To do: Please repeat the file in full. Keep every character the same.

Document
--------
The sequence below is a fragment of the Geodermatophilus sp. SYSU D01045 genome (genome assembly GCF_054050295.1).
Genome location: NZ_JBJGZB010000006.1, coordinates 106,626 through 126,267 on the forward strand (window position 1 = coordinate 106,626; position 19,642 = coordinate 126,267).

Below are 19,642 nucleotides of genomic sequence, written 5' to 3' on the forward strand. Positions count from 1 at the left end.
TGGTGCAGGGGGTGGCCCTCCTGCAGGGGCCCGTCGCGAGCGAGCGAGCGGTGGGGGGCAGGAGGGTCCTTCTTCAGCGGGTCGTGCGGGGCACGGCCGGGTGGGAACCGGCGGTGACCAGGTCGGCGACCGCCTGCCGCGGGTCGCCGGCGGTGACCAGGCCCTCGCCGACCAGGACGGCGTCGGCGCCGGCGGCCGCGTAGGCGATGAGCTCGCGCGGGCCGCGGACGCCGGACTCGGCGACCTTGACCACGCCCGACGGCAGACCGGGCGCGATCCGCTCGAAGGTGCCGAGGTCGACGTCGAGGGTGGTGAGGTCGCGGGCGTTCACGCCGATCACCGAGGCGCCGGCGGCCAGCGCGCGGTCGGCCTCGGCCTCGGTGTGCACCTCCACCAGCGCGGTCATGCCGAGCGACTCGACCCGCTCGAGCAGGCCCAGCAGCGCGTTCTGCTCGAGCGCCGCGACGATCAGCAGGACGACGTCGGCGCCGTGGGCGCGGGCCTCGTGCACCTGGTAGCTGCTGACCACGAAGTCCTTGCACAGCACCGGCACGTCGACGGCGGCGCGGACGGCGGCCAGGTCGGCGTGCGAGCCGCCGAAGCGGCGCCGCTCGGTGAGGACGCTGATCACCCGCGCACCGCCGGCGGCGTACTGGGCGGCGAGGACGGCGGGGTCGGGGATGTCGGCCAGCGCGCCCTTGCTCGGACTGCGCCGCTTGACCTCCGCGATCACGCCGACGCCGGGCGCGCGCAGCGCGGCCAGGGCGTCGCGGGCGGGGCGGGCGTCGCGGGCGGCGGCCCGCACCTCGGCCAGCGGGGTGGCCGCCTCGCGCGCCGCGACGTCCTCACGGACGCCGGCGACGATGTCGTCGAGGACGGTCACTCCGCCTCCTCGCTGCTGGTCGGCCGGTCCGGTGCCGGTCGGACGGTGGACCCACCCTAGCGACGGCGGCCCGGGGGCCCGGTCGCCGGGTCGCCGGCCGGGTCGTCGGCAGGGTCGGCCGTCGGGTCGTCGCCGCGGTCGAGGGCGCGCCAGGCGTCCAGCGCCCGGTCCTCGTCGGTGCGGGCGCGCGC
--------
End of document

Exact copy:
The sequence below is a fragment of the Geodermatophilus sp. SYSU D01045 genome (genome assembly GCF_054050295.1).
Genome location: NZ_JBJGZB010000006.1, coordinates 106,626 through 126,267 on the forward strand (window position 1 = coordinate 106,626; position 19,642 = coordinate 126,267).

Below are 19,642 nucleotides of genomic sequence, written 5' to 3' on the forward strand. Positions count from 1 at the left end.
TGGTGCAGGGGGTGGCCCTCCTGCAGGGGCCCGTCGCGAGCGAGCGAGCGGTGGGGGGCAGGAGGGTCCTTCTTCAGCGGGTCGTGCGGGGCACGGCCGGGTGGGAACCGGCGGTGACCAGGTCGGCGACCGCCTGCCGCGGGTCGCCGGCGGTGACCAGGCCCTCGCCGACCAGGACGGCGTCGGCGCCGGCGGCCGCGTAGGCGATGAGCTCGCGCGGGCCGCGGACGCCGGACTCGGCGACCTTGACCACGCCCGACGGCAGACCGGGCGCGATCCGCTCGAAGGTGCCGAGGTCGACGTCGAGGGTGGTGAGGTCGCGGGCGTTCACGCCGATCACCGAGGCGCCGGCGGCCAGCGCGCGGTCGGCCTCGGCCTCGGTGTGCACCTCCACCAGCGCGGTCATGCCGAGCGACTCGACCCGCTCGAGCAGGCCCAGCAGCGCGTTCTGCTCGAGCGCCGCGACGATCAGCAGGACGACGTCGGCGCCGTGGGCGCGGGCCTCGTGCACCTGGTAGCTGCTGACCACGAAGTCCTTGCACAGCACCGGCACGTCGACGGCGGCGCGGACGGCGGCCAGGTCGGCGTGCGAGCCGCCGAAGCGGCGCCGCTCGGTGAGGACGCTGATCACCCGCGCACCGCCGGCGGCGTACTGGGCGGCGAGGACGGCGGGGTCGGGGATGTCGGCCAGCGCGCCCTTGCTCGGACTGCGCCGCTTGACCTCCGCGATCACGCCGACGCCGGGCGCGCGCAGCGCGGCCAGGGCGTCGCGGGCGGGGCGGGCGTCGCGGGCGGCGGCCCGCACCTCGGCCAGCGGGGTGGCCGCCTCGCGCGCCGCGACGTCCTCACGGACGCCGGCGACGATGTCGTCGAGGACGGTCACTCCGCCTCCTCGCTGCTGGTCGGCCGGTCCGGTGCCGGTCGGACGGTGGACCCACCCTAGCGACGGCGGCCCGGGGGCCCGGTCGCCGGGTCGCCGGCCGGGTCGTCGGCAGGGTCGGCCGTCGGGTCGTCGCCGCGGTCGAGGGCGCGCCAGGCGTCCAGCGCCCGGTCCTCGTCGGTGCGGGCGCGCGC